By Chris Sanders
WASHINGTON (Reuters) – The Pentagon’s inspector general on Wednesday said it could not determine whether the White House influenced the award of a $10 billion contract to Microsoft Corp <MSFT.O> over Amazon <AMZN.O> after several officials said their conversations were privileged “presidential communications.”
Known as Joint Enterprise Defense Infrastructure, or JEDI, the cloud computing contract is intended to give the military better access to data and technology from remote locations.
“We could not definitively determine the full extent or nature of interactions that administration officials had, or may have had, with senior DoD officials regarding the JEDI Cloud procurement because of the assertion of a ‘presidential communications privilege,'” the report said, referring to the Department of Defense by its acronym.
Amazon, originally considered to be the favorite to win the award, has blamed President Donald Trump for bias against the company and for improperly pressuring the Pentagon.
The report said “we could not be certain whether there were any White House communications with some DoD officials which may have affected the JEDI procurement,” adding investigators did not find any evidence of a DoD official acting for the White House to influence the process.
The report leaves open the question of whether Trump improperly influenced one of the most closely watched procurement contracts given its size and the high-profile nature of the bidders.
The Defense Department said the report “should finally close the door on the media and corporate-driven attacks on the career procurement officials” involved with JEDI.
However, Democrat Jack Reed, the ranking member of the Senate Armed Services Committee, called the report “troubling and incomplete” and said, “it offers yet another example of the president’s efforts to inappropriately pressure federal agencies.”
A spokesman for Amazon Web Services said the “White House’s refusal to cooperate with the IG’s investigation is yet another blatant attempt to avoid a meaningful and transparent review of the JEDI contract award.”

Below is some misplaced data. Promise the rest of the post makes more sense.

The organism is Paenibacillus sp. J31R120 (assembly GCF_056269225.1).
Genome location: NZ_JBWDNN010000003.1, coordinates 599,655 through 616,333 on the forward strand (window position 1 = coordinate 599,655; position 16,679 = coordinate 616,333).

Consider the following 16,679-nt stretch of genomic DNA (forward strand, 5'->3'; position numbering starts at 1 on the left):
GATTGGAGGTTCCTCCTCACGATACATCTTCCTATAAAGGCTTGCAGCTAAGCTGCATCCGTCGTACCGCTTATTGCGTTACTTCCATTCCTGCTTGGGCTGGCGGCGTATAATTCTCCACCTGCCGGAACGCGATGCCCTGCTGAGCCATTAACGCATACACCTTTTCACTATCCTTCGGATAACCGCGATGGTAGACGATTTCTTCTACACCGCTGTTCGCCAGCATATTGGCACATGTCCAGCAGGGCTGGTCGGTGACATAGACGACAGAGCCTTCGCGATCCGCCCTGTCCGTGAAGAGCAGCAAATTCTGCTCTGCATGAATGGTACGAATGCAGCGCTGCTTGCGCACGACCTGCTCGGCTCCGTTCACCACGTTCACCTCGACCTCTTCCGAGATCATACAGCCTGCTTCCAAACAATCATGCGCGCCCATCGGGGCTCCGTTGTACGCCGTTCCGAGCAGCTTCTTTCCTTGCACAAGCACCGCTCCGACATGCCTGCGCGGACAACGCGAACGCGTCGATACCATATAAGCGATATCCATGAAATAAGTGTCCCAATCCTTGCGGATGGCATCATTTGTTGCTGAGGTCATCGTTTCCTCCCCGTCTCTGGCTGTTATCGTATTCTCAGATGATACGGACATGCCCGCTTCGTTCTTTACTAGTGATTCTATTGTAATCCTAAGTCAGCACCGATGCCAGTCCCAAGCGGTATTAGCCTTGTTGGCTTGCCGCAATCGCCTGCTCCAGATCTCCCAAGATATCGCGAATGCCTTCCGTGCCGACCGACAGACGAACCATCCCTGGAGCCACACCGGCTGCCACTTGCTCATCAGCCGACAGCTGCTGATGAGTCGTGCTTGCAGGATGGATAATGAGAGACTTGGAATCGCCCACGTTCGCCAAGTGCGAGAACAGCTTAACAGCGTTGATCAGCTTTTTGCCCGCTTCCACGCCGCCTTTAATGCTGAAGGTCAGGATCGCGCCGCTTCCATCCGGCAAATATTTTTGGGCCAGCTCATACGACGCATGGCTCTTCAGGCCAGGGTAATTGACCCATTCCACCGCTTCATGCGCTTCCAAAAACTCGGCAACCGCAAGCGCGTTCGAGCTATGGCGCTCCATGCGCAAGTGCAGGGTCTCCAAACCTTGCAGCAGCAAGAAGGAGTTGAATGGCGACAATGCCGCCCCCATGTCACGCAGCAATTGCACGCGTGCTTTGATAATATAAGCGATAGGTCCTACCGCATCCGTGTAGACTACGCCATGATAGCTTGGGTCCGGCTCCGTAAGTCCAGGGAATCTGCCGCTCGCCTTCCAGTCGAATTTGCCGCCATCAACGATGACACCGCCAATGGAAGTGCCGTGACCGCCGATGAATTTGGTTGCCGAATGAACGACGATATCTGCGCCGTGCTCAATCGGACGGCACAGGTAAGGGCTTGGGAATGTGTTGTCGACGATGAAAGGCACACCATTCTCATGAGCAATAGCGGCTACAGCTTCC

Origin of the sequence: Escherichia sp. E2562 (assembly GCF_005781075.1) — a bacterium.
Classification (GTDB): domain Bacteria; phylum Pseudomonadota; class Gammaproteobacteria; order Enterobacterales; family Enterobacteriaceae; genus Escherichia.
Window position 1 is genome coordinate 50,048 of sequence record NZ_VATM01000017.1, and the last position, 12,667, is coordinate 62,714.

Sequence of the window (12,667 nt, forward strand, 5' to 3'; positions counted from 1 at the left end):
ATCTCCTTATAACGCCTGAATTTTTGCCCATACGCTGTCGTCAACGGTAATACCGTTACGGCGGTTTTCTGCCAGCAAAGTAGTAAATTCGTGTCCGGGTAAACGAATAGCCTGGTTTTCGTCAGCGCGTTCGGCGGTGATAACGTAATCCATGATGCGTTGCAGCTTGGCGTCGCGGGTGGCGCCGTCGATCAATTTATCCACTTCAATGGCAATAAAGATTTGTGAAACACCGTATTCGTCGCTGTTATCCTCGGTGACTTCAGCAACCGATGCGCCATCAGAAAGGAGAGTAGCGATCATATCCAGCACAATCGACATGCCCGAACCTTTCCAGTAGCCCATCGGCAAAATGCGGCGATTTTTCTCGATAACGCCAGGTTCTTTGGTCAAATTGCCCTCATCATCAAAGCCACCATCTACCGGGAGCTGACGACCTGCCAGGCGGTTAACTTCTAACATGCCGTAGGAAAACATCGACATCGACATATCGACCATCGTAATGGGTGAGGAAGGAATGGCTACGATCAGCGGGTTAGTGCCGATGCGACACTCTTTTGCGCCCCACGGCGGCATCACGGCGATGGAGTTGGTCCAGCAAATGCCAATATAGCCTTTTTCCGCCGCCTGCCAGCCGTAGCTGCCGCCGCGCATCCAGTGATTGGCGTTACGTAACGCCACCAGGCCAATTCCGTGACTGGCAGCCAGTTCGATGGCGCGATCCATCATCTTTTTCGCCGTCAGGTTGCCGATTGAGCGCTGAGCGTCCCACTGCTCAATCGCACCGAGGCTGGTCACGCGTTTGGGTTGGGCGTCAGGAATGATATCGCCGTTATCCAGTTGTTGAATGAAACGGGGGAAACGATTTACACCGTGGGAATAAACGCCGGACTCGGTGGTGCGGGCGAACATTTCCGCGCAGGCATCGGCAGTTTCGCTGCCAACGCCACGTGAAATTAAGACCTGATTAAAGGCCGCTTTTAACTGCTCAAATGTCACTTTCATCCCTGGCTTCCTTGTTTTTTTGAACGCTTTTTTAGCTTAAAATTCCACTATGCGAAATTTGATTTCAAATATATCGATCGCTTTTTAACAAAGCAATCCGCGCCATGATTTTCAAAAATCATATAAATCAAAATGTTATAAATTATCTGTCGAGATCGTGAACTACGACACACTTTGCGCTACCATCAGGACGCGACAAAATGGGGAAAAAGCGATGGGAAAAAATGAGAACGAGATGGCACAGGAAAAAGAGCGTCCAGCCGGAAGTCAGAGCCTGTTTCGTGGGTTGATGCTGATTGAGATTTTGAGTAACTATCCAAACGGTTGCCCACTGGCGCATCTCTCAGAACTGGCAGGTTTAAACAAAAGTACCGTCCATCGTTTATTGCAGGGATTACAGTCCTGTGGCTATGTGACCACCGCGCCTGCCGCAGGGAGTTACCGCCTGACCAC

The company added “it’s clear that this report couldn’t assess political interference because several DoD witnesses were instructed by the White House not to answer the IG’s questions about communications between the White House and DoD officials.”
In a blog post on Wednesday, a Microsoft official said Amazon’s pricing was key to its defeat, in contrast to the government bias Amazon is claiming.
“Now it wants a re-do,” said Jon Palmer, deputy general counsel at Microsoft. “That’s not good for our war-fighters. That’s not good for confidence in public procurement. That’s not good for anybody but Amazon.”
The White House did not respond to requests for comment.
Amazon filed a lawsuit in November, weeks after the contract was awarded to Microsoft. Amazon has said the Defense Department’s decision to give the contract to Microsoft was full of “egregious errors,” which were a result of “improper pressure from President Donald Trump.”
Trump, who has publicly derided Amazon head Jeff Bezos and repeatedly criticized the giant online retailer, has accused the Washington Post, owned by Bezos, of unfair coverage.
Defense Secretary Mark Esper has rejected that there was bias and said the Pentagon made its choice fairly and freely without external influence.
In the inspector general’s report, former Defense Secretary James Mattis was specifically asked about an excerpt from his former staff member’s book that said the president told Mattis to “screw Amazon” out of a chance to bid on the JEDI cloud contract.
Mattis told the inspector general that he “cannot confirm” the former staff member’s account and added, “I don’t recall the president’s words on this (JEDI),” the report said.
The report also substantiated an allegation of ethical misconduct on the part of a Pentagon employee involved in the procurement process.
The employee failed to disclose that he was negotiating a job with Amazon while working on JEDI. He eventually was hired by Amazon.
But the report said that, given the employee’s minimal contributions to the JEDI procurement process, the ethical misconduct did not influence the outcome.
(Reporting by Chris Sanders; additional reporting by David Shepardson, Nandita Bose and Jeffrey Dastin; Editing by Jonathan Oatis, Sonya Hepinstall and Jane Wardell)